Prominent New Yorkers Say Goodbye To Elaine's For decades, Elaine's attracted a who's who of writers, actors, sports stars and politicians. It was a place to see and be seen. Even when it stopped being hip, many kept coming back because of the proprietor Elaine Kaufman. She died nearly six months ago and business dropped off.
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Prominent New Yorkers Say Goodbye To Elaine's

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Prominent New Yorkers Say Goodbye To Elaine's

Prominent New Yorkers Say Goodbye To Elaine's

Prominent New Yorkers Say Goodbye To Elaine's

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  • <iframe src="https://www.npr.org/player/embed/136706596/136706652" width="100%" height="290" frameborder="0" scrolling="no" title="NPR embedded audio player">
  • Transcript

For decades, Elaine's attracted a who's who of writers, actors, sports stars and politicians. It was a place to see and be seen. Even when it stopped being hip, many kept coming back because of the proprietor Elaine Kaufman. She died nearly six months ago and business dropped off.

RENEE MONTAGNE, host:

Our last word in business today is actually a conversation one that went on for nearly a half a century between a beloved New York restaurant and its patrons.

Last night, many prominent New Yorkers turned out to say farewell to Elaine's, a gathering spot known more for its social scene than it's scaloppini.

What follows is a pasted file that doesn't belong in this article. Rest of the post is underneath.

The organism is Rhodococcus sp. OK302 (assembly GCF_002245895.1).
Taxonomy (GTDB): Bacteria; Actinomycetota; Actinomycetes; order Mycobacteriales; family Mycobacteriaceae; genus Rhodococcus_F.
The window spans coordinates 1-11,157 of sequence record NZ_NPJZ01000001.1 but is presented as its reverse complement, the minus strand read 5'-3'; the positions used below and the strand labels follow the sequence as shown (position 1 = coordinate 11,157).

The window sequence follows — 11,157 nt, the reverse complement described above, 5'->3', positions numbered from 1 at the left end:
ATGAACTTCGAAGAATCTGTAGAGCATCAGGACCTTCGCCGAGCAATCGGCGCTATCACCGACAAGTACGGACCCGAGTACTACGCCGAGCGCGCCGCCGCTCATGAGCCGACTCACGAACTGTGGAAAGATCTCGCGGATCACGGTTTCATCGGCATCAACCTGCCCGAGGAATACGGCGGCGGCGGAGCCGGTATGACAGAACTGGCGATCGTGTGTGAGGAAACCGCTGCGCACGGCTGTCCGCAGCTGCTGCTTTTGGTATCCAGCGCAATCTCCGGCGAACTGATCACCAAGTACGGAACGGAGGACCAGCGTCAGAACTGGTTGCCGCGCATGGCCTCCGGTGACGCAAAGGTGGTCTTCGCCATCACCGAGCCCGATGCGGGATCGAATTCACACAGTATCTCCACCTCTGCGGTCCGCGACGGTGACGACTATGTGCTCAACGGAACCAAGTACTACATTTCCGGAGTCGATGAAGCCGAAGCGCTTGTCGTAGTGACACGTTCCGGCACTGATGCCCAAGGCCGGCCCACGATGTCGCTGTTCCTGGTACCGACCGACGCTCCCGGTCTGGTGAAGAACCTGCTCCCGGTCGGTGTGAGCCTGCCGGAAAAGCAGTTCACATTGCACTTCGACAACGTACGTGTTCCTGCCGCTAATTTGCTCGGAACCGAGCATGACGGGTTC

From member station WNYC, Kathleen Horan has this story.

(Soundbite of restaurant chatter)

KATHLEEN HORAN: For decades, Elaine's attracted a who's who of writers, actors, sports stars and politicians, as well as neighborhood regulars. For much of that time, it was a place to see and be seen. Even when it stopped being quite as hip, many kept coming back because the proprietor herself, Elaine Kaufman. Known for her one-liners and lack of pretension, she was always holding court. Kaufman died nearly 6 months ago and business dropped off.

Longtime regular, writer Gay Talese said he turned up to pay his respects.

Mr. GAY TALESE (Writer): Elaine died sometime ago, as we know, and now the restaurant is going to die and all the rest of us are going to be a little more dead without Elaine. So I think we're here as a kind of celebration and a wake at the same time.

HORAN: Over the course of the evening, as the line outside continued to grow, many boldface names squeezed in to mingle and reminisce - actor Alec Baldwin, former police commissioner Bill Bratton and writer and sexpert Dr. Ruth Westheimer. She said the place won't easily be forgotten because it offered a sense of real connection.

Dr. RUTH WESTHEIMER (Sex Therapist): For a city like New York, where there are so many lonely people, this was like a living room, like a salon. You could come here and you knew that you would find someone to talk to. The celebrities are one thing, but it's mainly the conversation.

HORAN: The buildings that house the restaurant that's been immortalized in a Woody Allen film, a Billy Joel song and the minds of countless New Yorkers have been put up for sale.

For NPR News in New York, I'm Kathleen Horan.

(Soundbite of song, "Rhapsody in Blue")

MONTAGNE: And that's the business news. For NPR News, this is MORNING EDITION.

MARY LOUISE KELLY, host:

I'm Mary Louise Kelly.

MONTAGNE: And I'm Renee Montagne.

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